January 30 – Islam Karimov, President of Uzbekistan (d. 2016)
January 31 – Queen Beatrix of the Netherlands
February 1 – Sherman Hemsley, African-American comedian, actor (d. 2012)
February 3 – Emile Griffith, American welterweight boxer (d. 2013)
February 11 – Mohammed Gammoudi, Tunisian Olympic athlete
February 12 – Judy Blume, American author
February 13 – Oliver Reed, English actor (d. 1999)
February 18 – István Szabó, Hungarian film director
February 25 – Herb Elliott, Australian runner February 27 – Pascale Petit, French actress
March–April [ ]
March 2 – Ricardo Lagos Escobar, President of Chile
March 5 – Fred Williamson, African-American football player and actor
March 7 – David Baltimore, American biologist, recipient of the Nobel Prize in Physiology or Medicine
March 12 – Dumitru Fărcaș, Romanian tárogató player (d. 2018)
March 21 – Luigi Tenco, Italian singer-songwriter (d. 1967)
March 24 – David Irving, English author and Holocaust denier
March 25 – Hoyt Axton, American country music singer, songwriter and actor (d. 1999)
March 26 – Anthony James Leggett, American physicist, Nobel Prize laureate
March 30 – Klaus Schwab, German economist, founder of the World Economic Forum
March 31 – Sheila Dikshit, Indian politician (d. 2019)
April 8 – Kofi Annan, Ghanaian Secretary-General of the United Nations, recipient of the Nobel Peace Prize (d. 2018)
April 10 – Viktor Chernomyrdin, Russian politician (d. 2010)
April 11 – Kurt Moll, German bass
April 15 – Claudia Cardinale, Tunisian-born Italian actress
April 16 – Kasdi Merbah, Algerian politician, 4th Prime Minister of Algeria (d. 1993)
April 20 – Betty Cuthbert, Australian track athlete (d. 2017)
April 22 – Issey Miyake, Japanese fashion designer
April 28 – Madge Sinclair, Jamaican-American actress (d. 1995)
April 29 – Bernard Madoff, American financial fraudster April 30 – Larry Niven, American author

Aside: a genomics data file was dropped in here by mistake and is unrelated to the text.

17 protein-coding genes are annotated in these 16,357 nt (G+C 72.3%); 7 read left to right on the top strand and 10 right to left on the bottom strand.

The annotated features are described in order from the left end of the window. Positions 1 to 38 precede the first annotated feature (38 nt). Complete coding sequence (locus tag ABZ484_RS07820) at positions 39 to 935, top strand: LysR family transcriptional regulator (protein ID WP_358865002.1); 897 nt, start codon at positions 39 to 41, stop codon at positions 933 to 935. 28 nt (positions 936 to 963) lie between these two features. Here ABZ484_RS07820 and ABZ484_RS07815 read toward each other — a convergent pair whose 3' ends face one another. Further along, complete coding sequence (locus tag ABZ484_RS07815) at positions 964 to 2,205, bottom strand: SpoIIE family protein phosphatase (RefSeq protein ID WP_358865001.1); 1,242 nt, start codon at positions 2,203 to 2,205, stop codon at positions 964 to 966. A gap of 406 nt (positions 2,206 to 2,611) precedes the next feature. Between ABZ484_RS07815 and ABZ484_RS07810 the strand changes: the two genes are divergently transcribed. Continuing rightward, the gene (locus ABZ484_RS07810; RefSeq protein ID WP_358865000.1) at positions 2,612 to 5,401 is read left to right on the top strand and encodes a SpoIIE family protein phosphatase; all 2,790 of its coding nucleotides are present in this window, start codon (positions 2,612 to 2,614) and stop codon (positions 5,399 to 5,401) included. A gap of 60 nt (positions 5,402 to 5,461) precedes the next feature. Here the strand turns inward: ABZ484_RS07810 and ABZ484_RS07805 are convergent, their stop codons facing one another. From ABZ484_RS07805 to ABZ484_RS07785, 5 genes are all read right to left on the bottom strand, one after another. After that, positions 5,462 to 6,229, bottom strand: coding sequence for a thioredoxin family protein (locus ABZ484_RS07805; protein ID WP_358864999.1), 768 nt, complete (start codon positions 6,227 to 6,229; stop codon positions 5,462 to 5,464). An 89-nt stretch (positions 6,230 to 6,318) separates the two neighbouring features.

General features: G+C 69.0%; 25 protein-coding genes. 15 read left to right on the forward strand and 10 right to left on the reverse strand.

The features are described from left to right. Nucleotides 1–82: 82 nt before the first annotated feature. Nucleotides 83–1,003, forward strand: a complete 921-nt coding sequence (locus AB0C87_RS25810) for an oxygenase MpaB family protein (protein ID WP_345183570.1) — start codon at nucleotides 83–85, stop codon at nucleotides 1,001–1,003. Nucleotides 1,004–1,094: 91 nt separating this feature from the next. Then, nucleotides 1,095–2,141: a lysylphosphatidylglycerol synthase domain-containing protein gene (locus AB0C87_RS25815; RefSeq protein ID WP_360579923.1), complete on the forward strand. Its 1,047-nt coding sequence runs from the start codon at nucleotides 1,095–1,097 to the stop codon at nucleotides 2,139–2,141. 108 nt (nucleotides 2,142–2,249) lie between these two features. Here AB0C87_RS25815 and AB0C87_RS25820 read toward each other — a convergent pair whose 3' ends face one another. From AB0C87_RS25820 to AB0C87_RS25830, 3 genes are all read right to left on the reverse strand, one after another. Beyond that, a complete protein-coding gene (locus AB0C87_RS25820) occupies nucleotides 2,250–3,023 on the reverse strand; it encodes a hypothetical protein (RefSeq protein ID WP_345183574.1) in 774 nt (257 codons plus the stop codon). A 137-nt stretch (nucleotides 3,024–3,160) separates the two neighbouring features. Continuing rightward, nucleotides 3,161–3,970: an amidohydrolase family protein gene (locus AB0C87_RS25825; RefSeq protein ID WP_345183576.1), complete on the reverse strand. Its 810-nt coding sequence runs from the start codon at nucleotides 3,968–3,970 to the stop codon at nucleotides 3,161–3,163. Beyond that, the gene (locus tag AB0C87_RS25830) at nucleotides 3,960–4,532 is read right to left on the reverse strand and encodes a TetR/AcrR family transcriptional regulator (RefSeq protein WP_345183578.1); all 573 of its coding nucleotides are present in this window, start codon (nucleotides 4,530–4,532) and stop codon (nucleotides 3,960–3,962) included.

May–June [ ]
May 2 – King Moshoeshoe II (d. 1996)
May 16 – Marco Aurelio Denegri, Peruvian literature critic, television host and sexologist (d. 2018).
May 19 – Girish Karnad, Indian actor, screenwriter and playwright (d. 2019)
May 24 – Prince Buster, Jamaican singer-songwriter (d. 2016)
May 28 – Jerry West, American basketball player and executive
June 2 – Princess Désirée, Baroness Silfverschiöld, Princess of Sweden
June 5 – Karin Balzer, German athlete (d. 2019)
June 24 – Abulfaz Elchibey, Azerbaijani political figure, 2nd President of Azerbaijan (d. 2000)
June 26 – Maria Velho da Costa, Portuguese writer June 30 – Billy Mills, American Olympic athlete
July–August [ ]
July 1 – Hariprasad Chaurasia, Indian classical flutist
July 3 – Bolo Yeung, Hong Kong actor
July 4 – Bill Withers, African-American singer, songwriter
July 7 – Ponatshego Kedikilwe, Botswana politician
July 9 – Brian Dennehy, American actor
July 15 – Enrique Figuerola, Cuban sprinter
July 18 – Paul Verhoeven, Dutch film director
July 19 – Jayant Narlikar, Indian astrophysicist
July 21 – Janet Reno, American lawyer, U.S. Attorney General under Bill Clinton (d. 2016)
July 27 – Gary Gygax, American author, game designer (d. 2008)
August 1 – Edward Sokoine, 2nd Prime Minister of Tanzania (d. 1984)